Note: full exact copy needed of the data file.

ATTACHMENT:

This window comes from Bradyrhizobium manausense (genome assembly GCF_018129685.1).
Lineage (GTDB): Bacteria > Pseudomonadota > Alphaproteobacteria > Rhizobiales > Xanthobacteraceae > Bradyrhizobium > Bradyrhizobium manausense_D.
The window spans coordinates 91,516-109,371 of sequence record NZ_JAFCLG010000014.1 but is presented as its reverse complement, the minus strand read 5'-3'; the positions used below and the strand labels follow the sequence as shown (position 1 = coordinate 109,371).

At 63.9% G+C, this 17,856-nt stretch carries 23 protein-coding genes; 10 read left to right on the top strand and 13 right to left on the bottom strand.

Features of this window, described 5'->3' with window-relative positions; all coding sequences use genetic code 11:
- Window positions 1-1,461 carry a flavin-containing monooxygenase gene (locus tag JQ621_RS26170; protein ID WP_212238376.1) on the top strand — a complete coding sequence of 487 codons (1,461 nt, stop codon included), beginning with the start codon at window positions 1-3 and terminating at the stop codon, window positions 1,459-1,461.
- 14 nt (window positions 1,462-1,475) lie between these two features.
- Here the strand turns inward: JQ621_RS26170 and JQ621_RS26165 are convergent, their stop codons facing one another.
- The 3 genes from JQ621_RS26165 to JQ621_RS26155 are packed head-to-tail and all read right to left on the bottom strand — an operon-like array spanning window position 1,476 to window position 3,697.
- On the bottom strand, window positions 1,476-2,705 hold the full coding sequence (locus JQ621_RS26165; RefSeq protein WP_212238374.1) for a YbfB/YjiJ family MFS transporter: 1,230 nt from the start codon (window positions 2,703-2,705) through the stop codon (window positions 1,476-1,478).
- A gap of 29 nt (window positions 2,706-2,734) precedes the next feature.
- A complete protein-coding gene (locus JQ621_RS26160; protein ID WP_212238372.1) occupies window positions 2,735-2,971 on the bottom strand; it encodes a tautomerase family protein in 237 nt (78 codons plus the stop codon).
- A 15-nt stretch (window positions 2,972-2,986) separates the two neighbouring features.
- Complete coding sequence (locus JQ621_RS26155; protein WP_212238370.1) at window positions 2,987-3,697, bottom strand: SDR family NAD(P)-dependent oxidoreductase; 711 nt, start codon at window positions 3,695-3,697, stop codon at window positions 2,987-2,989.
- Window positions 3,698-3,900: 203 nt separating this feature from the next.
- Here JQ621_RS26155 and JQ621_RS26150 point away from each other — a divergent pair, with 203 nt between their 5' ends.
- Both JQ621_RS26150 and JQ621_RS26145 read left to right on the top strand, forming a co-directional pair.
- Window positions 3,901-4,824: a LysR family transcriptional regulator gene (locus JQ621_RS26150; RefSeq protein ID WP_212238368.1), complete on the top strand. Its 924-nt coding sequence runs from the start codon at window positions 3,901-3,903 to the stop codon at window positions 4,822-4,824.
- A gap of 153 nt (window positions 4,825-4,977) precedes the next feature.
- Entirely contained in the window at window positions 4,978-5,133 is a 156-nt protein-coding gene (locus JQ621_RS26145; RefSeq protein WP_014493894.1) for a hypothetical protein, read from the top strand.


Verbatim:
This window comes from Bradyrhizobium manausense (genome assembly GCF_018129685.1).
Lineage (GTDB): Bacteria > Pseudomonadota > Alphaproteobacteria > Rhizobiales > Xanthobacteraceae > Bradyrhizobium > Bradyrhizobium manausense_D.
The window spans coordinates 91,516-109,371 of sequence record NZ_JAFCLG010000014.1 but is presented as its reverse complement, the minus strand read 5'-3'; the positions used below and the strand labels follow the sequence as shown (position 1 = coordinate 109,371).

At 63.9% G+C, this 17,856-nt stretch carries 23 protein-coding genes; 10 read left to right on the top strand and 13 right to left on the bottom strand.

Features of this window, described 5'->3' with window-relative positions; all coding sequences use genetic code 11:
- Window positions 1-1,461 carry a flavin-containing monooxygenase gene (locus tag JQ621_RS26170; protein ID WP_212238376.1) on the top strand — a complete coding sequence of 487 codons (1,461 nt, stop codon included), beginning with the start codon at window positions 1-3 and terminating at the stop codon, window positions 1,459-1,461.
- 14 nt (window positions 1,462-1,475) lie between these two features.
- Here the strand turns inward: JQ621_RS26170 and JQ621_RS26165 are convergent, their stop codons facing one another.
- The 3 genes from JQ621_RS26165 to JQ621_RS26155 are packed head-to-tail and all read right to left on the bottom strand — an operon-like array spanning window position 1,476 to window position 3,697.
- On the bottom strand, window positions 1,476-2,705 hold the full coding sequence (locus JQ621_RS26165; RefSeq protein WP_212238374.1) for a YbfB/YjiJ family MFS transporter: 1,230 nt from the start codon (window positions 2,703-2,705) through the stop codon (window positions 1,476-1,478).
- A gap of 29 nt (window positions 2,706-2,734) precedes the next feature.
- A complete protein-coding gene (locus JQ621_RS26160; protein ID WP_212238372.1) occupies window positions 2,735-2,971 on the bottom strand; it encodes a tautomerase family protein in 237 nt (78 codons plus the stop codon).
- A 15-nt stretch (window positions 2,972-2,986) separates the two neighbouring features.
- Complete coding sequence (locus JQ621_RS26155; protein WP_212238370.1) at window positions 2,987-3,697, bottom strand: SDR family NAD(P)-dependent oxidoreductase; 711 nt, start codon at window positions 3,695-3,697, stop codon at window positions 2,987-2,989.
- Window positions 3,698-3,900: 203 nt separating this feature from the next.
- Here JQ621_RS26155 and JQ621_RS26150 point away from each other — a divergent pair, with 203 nt between their 5' ends.
- Both JQ621_RS26150 and JQ621_RS26145 read left to right on the top strand, forming a co-directional pair.
- Window positions 3,901-4,824: a LysR family transcriptional regulator gene (locus JQ621_RS26150; RefSeq protein ID WP_212238368.1), complete on the top strand. Its 924-nt coding sequence runs from the start codon at window positions 3,901-3,903 to the stop codon at window positions 4,822-4,824.
- A gap of 153 nt (window positions 4,825-4,977) precedes the next feature.
- Entirely contained in the window at window positions 4,978-5,133 is a 156-nt protein-coding gene (locus JQ621_RS26145; RefSeq protein WP_014493894.1) for a hypothetical protein, read from the top strand.